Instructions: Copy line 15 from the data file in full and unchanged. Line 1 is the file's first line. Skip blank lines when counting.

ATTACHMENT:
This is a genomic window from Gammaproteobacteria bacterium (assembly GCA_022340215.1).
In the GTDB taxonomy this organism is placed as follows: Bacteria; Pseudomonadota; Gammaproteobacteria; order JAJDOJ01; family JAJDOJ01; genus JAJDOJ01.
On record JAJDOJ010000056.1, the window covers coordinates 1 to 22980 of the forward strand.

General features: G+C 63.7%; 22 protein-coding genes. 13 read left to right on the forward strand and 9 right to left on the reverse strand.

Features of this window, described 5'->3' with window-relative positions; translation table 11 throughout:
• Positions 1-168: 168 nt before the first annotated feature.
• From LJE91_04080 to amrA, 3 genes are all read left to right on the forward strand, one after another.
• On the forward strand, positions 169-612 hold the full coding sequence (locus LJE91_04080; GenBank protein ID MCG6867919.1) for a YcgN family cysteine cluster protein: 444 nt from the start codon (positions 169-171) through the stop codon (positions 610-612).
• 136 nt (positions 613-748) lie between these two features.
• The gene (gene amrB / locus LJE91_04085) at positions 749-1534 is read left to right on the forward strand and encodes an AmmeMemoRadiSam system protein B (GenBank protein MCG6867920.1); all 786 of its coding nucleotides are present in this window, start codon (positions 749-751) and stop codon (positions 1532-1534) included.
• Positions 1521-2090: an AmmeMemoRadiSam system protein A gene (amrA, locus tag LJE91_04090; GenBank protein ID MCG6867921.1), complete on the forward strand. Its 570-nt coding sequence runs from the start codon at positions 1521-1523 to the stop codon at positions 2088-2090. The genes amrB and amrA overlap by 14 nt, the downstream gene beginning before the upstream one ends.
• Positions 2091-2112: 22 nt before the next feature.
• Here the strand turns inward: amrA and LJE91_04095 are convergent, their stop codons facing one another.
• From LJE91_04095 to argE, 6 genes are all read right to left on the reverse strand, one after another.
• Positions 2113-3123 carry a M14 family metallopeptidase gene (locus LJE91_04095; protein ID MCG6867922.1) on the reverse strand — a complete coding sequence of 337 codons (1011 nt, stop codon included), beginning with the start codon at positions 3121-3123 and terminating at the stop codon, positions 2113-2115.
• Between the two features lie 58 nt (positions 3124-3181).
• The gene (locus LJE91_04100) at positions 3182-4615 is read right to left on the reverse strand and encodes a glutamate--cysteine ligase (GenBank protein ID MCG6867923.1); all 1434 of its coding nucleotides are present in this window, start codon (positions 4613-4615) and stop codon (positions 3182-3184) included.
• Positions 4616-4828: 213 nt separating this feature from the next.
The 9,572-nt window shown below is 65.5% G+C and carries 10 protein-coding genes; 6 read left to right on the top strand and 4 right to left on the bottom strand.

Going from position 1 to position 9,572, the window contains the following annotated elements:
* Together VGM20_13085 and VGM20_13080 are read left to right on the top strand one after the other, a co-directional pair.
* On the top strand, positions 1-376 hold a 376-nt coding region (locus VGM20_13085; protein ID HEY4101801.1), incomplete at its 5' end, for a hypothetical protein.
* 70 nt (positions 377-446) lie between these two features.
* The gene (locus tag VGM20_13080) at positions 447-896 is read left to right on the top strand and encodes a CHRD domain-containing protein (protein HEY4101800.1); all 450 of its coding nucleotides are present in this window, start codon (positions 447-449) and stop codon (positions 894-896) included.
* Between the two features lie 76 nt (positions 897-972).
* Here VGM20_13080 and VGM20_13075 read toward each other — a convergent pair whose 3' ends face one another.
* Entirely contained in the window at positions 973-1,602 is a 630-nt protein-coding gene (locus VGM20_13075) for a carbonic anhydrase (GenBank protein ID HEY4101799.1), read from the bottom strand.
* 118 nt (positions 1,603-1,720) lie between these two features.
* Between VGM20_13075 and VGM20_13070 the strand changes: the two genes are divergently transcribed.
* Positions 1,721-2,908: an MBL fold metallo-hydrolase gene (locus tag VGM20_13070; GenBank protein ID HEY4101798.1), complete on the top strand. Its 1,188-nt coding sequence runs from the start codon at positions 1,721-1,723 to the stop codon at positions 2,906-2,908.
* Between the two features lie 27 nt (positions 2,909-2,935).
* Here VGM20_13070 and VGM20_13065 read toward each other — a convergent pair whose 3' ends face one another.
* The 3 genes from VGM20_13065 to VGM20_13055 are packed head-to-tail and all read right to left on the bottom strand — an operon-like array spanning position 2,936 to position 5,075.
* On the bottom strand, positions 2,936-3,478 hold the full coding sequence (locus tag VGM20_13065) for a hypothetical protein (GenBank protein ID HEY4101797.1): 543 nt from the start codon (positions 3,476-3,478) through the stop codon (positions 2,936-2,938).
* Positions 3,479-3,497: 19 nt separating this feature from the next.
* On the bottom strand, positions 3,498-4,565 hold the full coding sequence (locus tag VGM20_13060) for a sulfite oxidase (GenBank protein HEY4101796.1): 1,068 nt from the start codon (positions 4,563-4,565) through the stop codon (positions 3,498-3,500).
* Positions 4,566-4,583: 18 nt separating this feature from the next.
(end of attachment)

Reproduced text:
• Positions 2113-3123 carry a M14 family metallopeptidase gene (locus LJE91_04095; protein ID MCG6867922.1) on the reverse strand — a complete coding sequence of 337 codons (1011 nt, stop codon included), beginning with the start codon at positions 3121-3123 and terminating at the stop codon, positions 2113-2115.